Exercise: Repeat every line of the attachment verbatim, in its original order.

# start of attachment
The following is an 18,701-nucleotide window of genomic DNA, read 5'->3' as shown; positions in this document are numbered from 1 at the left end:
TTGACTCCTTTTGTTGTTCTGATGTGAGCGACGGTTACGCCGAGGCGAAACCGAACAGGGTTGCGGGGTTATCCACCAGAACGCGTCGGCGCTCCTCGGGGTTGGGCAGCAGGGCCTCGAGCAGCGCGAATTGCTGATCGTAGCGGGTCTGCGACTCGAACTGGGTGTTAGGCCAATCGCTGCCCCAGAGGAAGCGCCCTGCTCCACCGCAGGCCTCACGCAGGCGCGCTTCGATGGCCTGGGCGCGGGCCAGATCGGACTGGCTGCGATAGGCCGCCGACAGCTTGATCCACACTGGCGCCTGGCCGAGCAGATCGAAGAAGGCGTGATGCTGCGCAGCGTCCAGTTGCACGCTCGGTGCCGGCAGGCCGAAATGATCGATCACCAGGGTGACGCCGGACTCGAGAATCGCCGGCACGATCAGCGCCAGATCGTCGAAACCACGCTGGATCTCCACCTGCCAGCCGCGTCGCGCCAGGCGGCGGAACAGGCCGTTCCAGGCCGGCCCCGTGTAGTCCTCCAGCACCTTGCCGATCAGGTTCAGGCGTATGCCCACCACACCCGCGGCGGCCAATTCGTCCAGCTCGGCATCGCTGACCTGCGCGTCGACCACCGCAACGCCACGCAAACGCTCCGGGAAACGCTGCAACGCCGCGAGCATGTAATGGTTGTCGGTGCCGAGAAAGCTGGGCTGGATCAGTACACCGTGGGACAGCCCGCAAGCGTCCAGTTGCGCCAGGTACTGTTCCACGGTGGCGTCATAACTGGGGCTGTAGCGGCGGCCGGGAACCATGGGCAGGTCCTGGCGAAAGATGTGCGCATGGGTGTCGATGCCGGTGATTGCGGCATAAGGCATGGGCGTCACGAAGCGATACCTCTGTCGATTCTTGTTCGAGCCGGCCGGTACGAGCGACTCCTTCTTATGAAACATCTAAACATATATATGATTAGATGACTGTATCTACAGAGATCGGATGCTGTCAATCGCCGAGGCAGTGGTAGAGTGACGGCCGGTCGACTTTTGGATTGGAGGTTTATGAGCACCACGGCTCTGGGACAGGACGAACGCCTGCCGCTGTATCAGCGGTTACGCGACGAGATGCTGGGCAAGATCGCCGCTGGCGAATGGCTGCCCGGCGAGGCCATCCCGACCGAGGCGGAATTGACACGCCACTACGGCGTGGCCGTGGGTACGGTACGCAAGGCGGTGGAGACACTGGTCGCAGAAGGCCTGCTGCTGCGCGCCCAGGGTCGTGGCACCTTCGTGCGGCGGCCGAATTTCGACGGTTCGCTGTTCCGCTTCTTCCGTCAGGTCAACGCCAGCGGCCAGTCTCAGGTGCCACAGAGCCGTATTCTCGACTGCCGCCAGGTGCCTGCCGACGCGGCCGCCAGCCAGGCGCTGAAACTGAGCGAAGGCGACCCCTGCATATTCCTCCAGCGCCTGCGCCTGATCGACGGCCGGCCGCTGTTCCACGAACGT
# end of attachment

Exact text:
The following is an 18,701-nucleotide window of genomic DNA, read 5'->3' as shown; positions in this document are numbered from 1 at the left end:
TTGACTCCTTTTGTTGTTCTGATGTGAGCGACGGTTACGCCGAGGCGAAACCGAACAGGGTTGCGGGGTTATCCACCAGAACGCGTCGGCGCTCCTCGGGGTTGGGCAGCAGGGCCTCGAGCAGCGCGAATTGCTGATCGTAGCGGGTCTGCGACTCGAACTGGGTGTTAGGCCAATCGCTGCCCCAGAGGAAGCGCCCTGCTCCACCGCAGGCCTCACGCAGGCGCGCTTCGATGGCCTGGGCGCGGGCCAGATCGGACTGGCTGCGATAGGCCGCCGACAGCTTGATCCACACTGGCGCCTGGCCGAGCAGATCGAAGAAGGCGTGATGCTGCGCAGCGTCCAGTTGCACGCTCGGTGCCGGCAGGCCGAAATGATCGATCACCAGGGTGACGCCGGACTCGAGAATCGCCGGCACGATCAGCGCCAGATCGTCGAAACCACGCTGGATCTCCACCTGCCAGCCGCGTCGCGCCAGGCGGCGGAACAGGCCGTTCCAGGCCGGCCCCGTGTAGTCCTCCAGCACCTTGCCGATCAGGTTCAGGCGTATGCCCACCACACCCGCGGCGGCCAATTCGTCCAGCTCGGCATCGCTGACCTGCGCGTCGACCACCGCAACGCCACGCAAACGCTCCGGGAAACGCTGCAACGCCGCGAGCATGTAATGGTTGTCGGTGCCGAGAAAGCTGGGCTGGATCAGTACACCGTGGGACAGCCCGCAAGCGTCCAGTTGCGCCAGGTACTGTTCCACGGTGGCGTCATAACTGGGGCTGTAGCGGCGGCCGGGAACCATGGGCAGGTCCTGGCGAAAGATGTGCGCATGGGTGTCGATGCCGGTGATTGCGGCATAAGGCATGGGCGTCACGAAGCGATACCTCTGTCGATTCTTGTTCGAGCCGGCCGGTACGAGCGACTCCTTCTTATGAAACATCTAAACATATATATGATTAGATGACTGTATCTACAGAGATCGGATGCTGTCAATCGCCGAGGCAGTGGTAGAGTGACGGCCGGTCGACTTTTGGATTGGAGGTTTATGAGCACCACGGCTCTGGGACAGGACGAACGCCTGCCGCTGTATCAGCGGTTACGCGACGAGATGCTGGGCAAGATCGCCGCTGGCGAATGGCTGCCCGGCGAGGCCATCCCGACCGAGGCGGAATTGACACGCCACTACGGCGTGGCCGTGGGTACGGTACGCAAGGCGGTGGAGACACTGGTCGCAGAAGGCCTGCTGCTGCGCGCCCAGGGTCGTGGCACCTTCGTGCGGCGGCCGAATTTCGACGGTTCGCTGTTCCGCTTCTTCCGTCAGGTCAACGCCAGCGGCCAGTCTCAGGTGCCACAGAGCCGTATTCTCGACTGCCGCCAGGTGCCTGCCGACGCGGCCGCCAGCCAGGCGCTGAAACTGAGCGAAGGCGACCCCTGCATATTCCTCCAGCGCCTGCGCCTGATCGACGGCCGGCCGCTGTTCCACGAACGT